Engineers Develop Resilient Strain Sensor That Can Withstand Most Any Punishment

Harvard researchers have developed an ultra-sensitive resilient strain sensor that can be embedded in textiles and soft robotic systems.

Cabe Atwell
15 days agoWearables / Sensors
The strain sensor was designed using conductive carbon fibers arranged in a flat slinky-like pattern and sandwiched between elastic polymer sheets. When the sensor is stretched, conductivity is lessened, which determines how much strain it’s experiencing. (📷: James Weaver/Harvard SEAS)

Smart fabrics are often outfitted with strain sensors to monitor the wearer’s movements, and while they can provide accurate data, they are often fragile, meaning most textiles with these sensors couldn’t survive a washing machine. Now engineers from Harvard’s John A. Paulson School of Engineering and Applied Sciences have developed an ultra-sensitive train sensor for smart textiles that can withstand nearly any punishment, including being hit with a hammer, run over by vehicles, and repeated washes.

The new sensor looks and acts like a toy Slinky; only instead of being cylindrical, it features a flat shape arranged in a serpentine pattern. The strain sensor was designed using an array of conductive carbon fibers sandwiched between a pair of elastic polymers. When the flat carbon fibers are stretched apart, the electric conductivity diminishes correspondingly by how far apart the fibers are. That lessened conductivity can then be used to determine how much strain the sensor is experiencing.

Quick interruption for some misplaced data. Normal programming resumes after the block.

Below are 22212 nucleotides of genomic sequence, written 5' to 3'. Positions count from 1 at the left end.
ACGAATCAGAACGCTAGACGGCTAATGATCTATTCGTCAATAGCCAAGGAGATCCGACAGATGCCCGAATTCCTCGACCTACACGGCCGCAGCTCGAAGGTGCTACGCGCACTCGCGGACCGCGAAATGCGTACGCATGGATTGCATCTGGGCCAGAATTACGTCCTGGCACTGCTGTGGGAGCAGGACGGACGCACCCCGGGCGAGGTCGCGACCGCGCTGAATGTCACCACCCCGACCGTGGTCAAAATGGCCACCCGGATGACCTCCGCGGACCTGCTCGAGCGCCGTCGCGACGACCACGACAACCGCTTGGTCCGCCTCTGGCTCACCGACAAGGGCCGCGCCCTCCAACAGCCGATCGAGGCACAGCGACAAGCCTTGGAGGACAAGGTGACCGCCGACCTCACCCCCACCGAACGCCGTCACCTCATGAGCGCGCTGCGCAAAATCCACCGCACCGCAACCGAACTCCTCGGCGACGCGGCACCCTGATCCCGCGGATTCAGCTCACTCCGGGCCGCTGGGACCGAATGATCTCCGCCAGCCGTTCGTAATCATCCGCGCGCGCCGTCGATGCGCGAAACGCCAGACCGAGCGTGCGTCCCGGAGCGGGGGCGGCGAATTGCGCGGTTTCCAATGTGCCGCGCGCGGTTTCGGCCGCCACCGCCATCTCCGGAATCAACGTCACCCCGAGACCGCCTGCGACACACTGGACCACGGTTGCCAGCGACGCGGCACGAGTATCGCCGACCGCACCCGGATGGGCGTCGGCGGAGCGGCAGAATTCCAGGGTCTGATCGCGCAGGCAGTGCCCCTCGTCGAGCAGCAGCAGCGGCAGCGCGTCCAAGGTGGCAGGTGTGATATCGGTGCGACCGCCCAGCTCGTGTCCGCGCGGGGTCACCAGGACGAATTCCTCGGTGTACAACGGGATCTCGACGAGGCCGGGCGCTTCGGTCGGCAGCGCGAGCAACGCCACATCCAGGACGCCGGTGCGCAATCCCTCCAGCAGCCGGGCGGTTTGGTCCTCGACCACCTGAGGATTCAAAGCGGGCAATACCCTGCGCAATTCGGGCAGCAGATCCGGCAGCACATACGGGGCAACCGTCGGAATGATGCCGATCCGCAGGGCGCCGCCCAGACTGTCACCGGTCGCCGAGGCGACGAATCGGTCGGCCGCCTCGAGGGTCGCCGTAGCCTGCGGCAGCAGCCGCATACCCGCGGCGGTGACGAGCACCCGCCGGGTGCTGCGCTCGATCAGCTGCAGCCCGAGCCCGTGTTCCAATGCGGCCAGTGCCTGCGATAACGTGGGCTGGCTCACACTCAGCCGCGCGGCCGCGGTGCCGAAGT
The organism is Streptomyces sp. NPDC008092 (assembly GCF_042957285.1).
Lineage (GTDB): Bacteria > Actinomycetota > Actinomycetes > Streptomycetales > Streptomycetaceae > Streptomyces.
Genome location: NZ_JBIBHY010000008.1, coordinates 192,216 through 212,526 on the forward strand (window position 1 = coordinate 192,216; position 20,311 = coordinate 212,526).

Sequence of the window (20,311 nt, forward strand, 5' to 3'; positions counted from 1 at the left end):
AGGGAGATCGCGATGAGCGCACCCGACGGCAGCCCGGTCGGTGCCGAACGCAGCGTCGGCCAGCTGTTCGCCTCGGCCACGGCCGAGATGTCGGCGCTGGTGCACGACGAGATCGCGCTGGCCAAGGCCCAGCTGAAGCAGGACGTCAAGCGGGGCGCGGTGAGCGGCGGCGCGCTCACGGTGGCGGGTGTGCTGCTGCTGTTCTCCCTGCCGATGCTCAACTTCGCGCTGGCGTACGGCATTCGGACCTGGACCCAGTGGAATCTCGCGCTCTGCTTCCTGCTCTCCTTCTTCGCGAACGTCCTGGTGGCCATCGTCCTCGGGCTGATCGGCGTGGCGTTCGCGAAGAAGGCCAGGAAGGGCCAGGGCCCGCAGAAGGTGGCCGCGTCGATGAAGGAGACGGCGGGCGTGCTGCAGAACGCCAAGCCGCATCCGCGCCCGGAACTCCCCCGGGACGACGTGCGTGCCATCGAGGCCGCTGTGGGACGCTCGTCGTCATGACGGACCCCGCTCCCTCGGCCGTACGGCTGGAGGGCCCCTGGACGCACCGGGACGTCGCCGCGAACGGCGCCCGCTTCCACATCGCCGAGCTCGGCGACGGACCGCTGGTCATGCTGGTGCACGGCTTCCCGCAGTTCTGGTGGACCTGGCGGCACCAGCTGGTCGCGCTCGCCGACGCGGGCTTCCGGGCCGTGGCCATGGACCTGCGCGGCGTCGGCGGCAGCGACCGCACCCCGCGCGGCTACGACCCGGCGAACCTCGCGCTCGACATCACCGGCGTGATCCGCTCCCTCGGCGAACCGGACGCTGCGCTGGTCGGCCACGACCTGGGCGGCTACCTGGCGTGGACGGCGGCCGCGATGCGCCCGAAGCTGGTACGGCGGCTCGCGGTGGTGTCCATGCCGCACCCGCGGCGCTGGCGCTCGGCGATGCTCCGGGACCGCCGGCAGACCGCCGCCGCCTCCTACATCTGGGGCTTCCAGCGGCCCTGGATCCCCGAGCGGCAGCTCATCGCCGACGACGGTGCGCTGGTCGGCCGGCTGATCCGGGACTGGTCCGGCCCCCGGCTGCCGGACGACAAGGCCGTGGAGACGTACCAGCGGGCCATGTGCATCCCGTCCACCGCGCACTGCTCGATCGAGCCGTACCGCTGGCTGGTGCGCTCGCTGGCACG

Even the slightest amount of separation between the conductive fibers can be measured, making the sensor ultra-sensitive. According to the researchers, they tested the sensors resiliency by stabbing it with a scalpel, hitting it with a hammer, running it over in a car, and washed it ten-times over in a washing machine, and it emerged unscathed and functional each time it was subject to abuse. The team then incorporated the sensor into a fabric arm sleeve, which was worn by a volunteer and found that when the subject flexed their forearm muscle, it could detect hand gestures, including fist, open palm, and a pinching motion.

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